YOU ARE HERE: LAT HomeCollections

Rioting follows soccer verdict in Port Said, Egypt

At least 30 people, including two police officers, are killed as mobs take to the streets of Port Said after 21 soccer fans are sentenced to death for a deadly stadium riot last year.

January 26, 2013|By Jeffrey Fleishman and Reem Abdellatif, Los Angeles Times
  • Relatives and supporters react to the death sentences given 21 soccer fans for a Port Said stadium riot in Feburary that left 74 dead.
Relatives and supporters react to the death sentences given 21 soccer fans… (Mohammed Nouhan / Shorouk…)

CAIRO — Deadly clashes and an attempted jailbreak erupted in the Egyptian city of Port Said after 21 soccer fans were sentenced to death for killing rivals in a riot last year that underlined the nation's wider unrest and deepening political schisms.

At least 30 people were reported killed Saturday, including two police officers. Buildings burned and mobs ran through the streets hoisting the wounded and chanting against the government. Concern intensified that protesters would take up weapons smuggled in from Libya and Sudan.

The violence, which followed Friday's deadly riots around the country against the Islamist-led government, revealed how frayed and frantic Egypt has become two years after the toppling of Hosni Mubarak. The economy is faltering amid growing disdain for President Mohamed Morsi and his increasingly isolated party linked to the Muslim Brotherhood.

A succession of crises has overwhelmed Egypt's transition toward democracy and made evident that Islamist political forces have failed to provide a unifying vision that encapsulates the hopes of a revolution that ended 30 years of corrupt rule. Instead, firebombs flare at barricades, riot police hunker, and mothers trail the coffins of fallen sons.

Gunshots and tear gas volleys rang out in Port Said between security forces and supporters of the Masry soccer club after the death sentences were read. Families attempted to storm the jail where their relatives and former police officials were imprisoned on charges of killing 74 people in the stadium melee last year.

Port Said has become a dangerous subplot to Egypt's political turmoil. Many residents believe security forces instigated the soccer riot. The bloodshed Saturday indicated that police — the symbol of Mubarak's repression — remained deeply reviled and in disarray. The army deployed troops to the city to protect the prison and other government buildings from looting and arson.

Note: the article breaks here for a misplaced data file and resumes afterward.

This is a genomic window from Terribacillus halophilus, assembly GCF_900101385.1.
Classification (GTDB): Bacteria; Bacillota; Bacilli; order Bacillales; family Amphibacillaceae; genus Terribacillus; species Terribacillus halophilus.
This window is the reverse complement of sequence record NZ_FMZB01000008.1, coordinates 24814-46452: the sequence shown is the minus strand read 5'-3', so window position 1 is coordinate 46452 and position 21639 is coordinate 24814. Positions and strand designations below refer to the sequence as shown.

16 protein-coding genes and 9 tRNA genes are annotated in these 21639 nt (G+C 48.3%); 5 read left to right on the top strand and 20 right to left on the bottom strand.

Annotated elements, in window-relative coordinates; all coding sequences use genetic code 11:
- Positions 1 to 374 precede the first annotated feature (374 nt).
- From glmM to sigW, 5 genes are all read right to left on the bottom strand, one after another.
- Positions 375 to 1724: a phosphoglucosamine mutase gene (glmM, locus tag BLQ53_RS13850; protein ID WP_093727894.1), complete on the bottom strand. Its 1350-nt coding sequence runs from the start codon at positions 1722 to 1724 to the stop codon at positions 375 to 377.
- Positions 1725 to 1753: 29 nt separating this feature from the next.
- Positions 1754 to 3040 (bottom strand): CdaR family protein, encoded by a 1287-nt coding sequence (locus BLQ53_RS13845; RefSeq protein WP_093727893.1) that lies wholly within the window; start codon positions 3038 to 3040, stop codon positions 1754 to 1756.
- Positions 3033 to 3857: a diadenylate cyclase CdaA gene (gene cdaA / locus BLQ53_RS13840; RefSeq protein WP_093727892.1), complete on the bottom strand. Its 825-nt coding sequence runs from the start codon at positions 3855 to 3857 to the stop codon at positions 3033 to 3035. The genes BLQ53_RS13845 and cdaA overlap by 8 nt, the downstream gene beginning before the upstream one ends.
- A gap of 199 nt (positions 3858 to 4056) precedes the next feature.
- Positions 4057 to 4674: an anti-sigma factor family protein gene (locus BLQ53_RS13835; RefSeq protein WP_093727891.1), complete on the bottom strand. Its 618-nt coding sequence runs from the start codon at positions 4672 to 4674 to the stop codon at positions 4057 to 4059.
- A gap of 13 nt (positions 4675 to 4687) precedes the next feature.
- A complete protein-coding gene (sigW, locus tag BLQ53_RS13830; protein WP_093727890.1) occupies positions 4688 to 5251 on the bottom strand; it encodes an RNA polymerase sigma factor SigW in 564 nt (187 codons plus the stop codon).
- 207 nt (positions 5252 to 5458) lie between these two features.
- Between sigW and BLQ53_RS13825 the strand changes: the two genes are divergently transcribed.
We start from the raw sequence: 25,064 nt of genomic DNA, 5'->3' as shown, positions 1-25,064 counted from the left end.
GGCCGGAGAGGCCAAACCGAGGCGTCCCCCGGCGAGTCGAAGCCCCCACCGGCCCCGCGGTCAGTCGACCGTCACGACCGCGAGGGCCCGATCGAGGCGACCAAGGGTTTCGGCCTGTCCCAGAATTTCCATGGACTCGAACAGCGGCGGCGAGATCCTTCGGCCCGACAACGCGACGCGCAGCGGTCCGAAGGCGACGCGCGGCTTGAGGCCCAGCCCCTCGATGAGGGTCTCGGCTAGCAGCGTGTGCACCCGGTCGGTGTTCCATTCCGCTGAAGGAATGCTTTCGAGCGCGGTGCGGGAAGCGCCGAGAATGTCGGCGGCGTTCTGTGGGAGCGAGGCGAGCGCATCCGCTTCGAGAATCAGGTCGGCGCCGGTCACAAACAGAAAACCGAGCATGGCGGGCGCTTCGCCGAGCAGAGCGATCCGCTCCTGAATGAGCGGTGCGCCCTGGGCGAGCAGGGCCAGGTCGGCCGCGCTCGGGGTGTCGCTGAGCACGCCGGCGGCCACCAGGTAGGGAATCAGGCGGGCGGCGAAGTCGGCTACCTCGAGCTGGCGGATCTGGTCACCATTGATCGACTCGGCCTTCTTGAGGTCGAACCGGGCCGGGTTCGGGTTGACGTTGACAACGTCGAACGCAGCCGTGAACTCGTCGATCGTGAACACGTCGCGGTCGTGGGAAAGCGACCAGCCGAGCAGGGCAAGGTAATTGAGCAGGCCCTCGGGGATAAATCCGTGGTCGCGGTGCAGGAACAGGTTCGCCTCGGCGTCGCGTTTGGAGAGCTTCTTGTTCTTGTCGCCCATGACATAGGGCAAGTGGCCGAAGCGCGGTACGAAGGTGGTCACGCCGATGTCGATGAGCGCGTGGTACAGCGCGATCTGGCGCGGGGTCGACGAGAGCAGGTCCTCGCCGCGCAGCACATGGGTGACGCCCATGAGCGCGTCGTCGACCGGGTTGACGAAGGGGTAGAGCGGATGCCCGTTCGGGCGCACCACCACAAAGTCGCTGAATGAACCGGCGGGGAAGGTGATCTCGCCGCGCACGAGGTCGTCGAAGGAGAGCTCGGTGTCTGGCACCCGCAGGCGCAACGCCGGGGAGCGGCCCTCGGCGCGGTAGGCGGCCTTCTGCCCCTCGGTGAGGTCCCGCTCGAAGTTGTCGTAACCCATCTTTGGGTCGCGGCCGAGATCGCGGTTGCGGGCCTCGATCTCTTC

"What's happening in Port Said today makes me question right from wrong," said activist Heba Mahfouz, 23. "We never really had an appreciation for law enforcement. There is an emotional line that has been broken between Egyptians. We are now killing each other."

Clashes also broke out in Cairo, where men and boys hurled Molotov cocktails and tried to overrun the upper house of the parliament. Soldiers guarded the streets in Suez, where the fire department was set alight and prisoners escaped from a police station after it was attacked by mobs. At least seven people, including two police officers, were killed in Suez on Friday.

Morsi has not addressed the country since the nationwide violence began late Thursday. He tweeted on Friday that "state agencies will not hesitate to prosecute offenders and bring them to justice."

His National Defense Council released a statement Saturday expressing "its sorrow and condolences for what has happened and those who died across the country."

Information Minister Salah Abdel-Maksoud said the military, which ruled the country for more than 18 months before Morsi took office in June, would not interfere in political affairs. He added, however, that the defense council "holds the right to declare a state of emergency and a curfew, if needed."

Restiveness is spreading, especially among young men in the industrial cities along the Suez Canal: Ismailia, Port Said and Suez. These towns have seethed for years, and their protesters have often been more confrontational than those in Cairo. Jobs have disappeared, suspicion is high, and men are quick to shield their faces in rags and charge police.

Morsi has been criticized for accumulating power and sidestepping the courts in what the opposition calls the "Brotherization" of the country to propel an Islamist agenda. This was epitomized by the Islamist-backed constitution that passed in December and has created concern among rights groups that it threatens social justice.

In a statement Saturday, a coalition of opposition parties called for amending the "disfigured" constitution and for a "national salvation government" to subject the "Muslim Brotherhood to the rule of law after having been a key player in running the affairs of the country without any legal justification."

The tumult comes as Morsi is attempting to allay international concern about his handling of the country. Egypt desperately needs foreign investments and grants to ease public debt and revive the economy. Cairo is awaiting a $4.8-billion loan from the International Monetary Fund. The deepening unrest has not inspired confidence.

The verdict in the soccer riot case was anticipated to be a spark for bloodshed.

The accused Masry fans were charged in the deaths of 74 fans of Cairo's Ahly soccer club during a match in Port Said in February. Masry supporters went on a rampage with knives and pipes, trapping Ahly fans in a locked stadium. Many were trampled to death, and some died after tumbling from the stadium's balconies. More than 1,000 people were injured.

Los Angeles Times Articles